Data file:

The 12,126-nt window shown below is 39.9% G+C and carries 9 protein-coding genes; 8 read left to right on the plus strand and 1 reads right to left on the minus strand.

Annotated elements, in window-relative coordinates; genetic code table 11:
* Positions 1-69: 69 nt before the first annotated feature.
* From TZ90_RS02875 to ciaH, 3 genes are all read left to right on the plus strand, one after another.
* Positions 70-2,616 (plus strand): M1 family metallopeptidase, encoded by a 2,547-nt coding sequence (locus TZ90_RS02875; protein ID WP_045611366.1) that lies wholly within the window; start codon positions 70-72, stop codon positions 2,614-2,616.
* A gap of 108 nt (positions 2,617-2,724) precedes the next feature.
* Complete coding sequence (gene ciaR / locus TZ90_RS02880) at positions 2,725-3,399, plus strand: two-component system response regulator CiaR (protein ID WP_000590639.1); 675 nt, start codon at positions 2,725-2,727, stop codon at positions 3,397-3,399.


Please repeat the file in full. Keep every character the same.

The 12,126-nt window shown below is 39.9% G+C and carries 9 protein-coding genes; 8 read left to right on the plus strand and 1 reads right to left on the minus strand.

Annotated elements, in window-relative coordinates; genetic code table 11:
* Positions 1-69: 69 nt before the first annotated feature.
* From TZ90_RS02875 to ciaH, 3 genes are all read left to right on the plus strand, one after another.
* Positions 70-2,616 (plus strand): M1 family metallopeptidase, encoded by a 2,547-nt coding sequence (locus TZ90_RS02875; protein ID WP_045611366.1) that lies wholly within the window; start codon positions 70-72, stop codon positions 2,614-2,616.
* A gap of 108 nt (positions 2,617-2,724) precedes the next feature.
* Complete coding sequence (gene ciaR / locus TZ90_RS02880) at positions 2,725-3,399, plus strand: two-component system response regulator CiaR (protein ID WP_000590639.1); 675 nt, start codon at positions 2,725-2,727, stop codon at positions 3,397-3,399.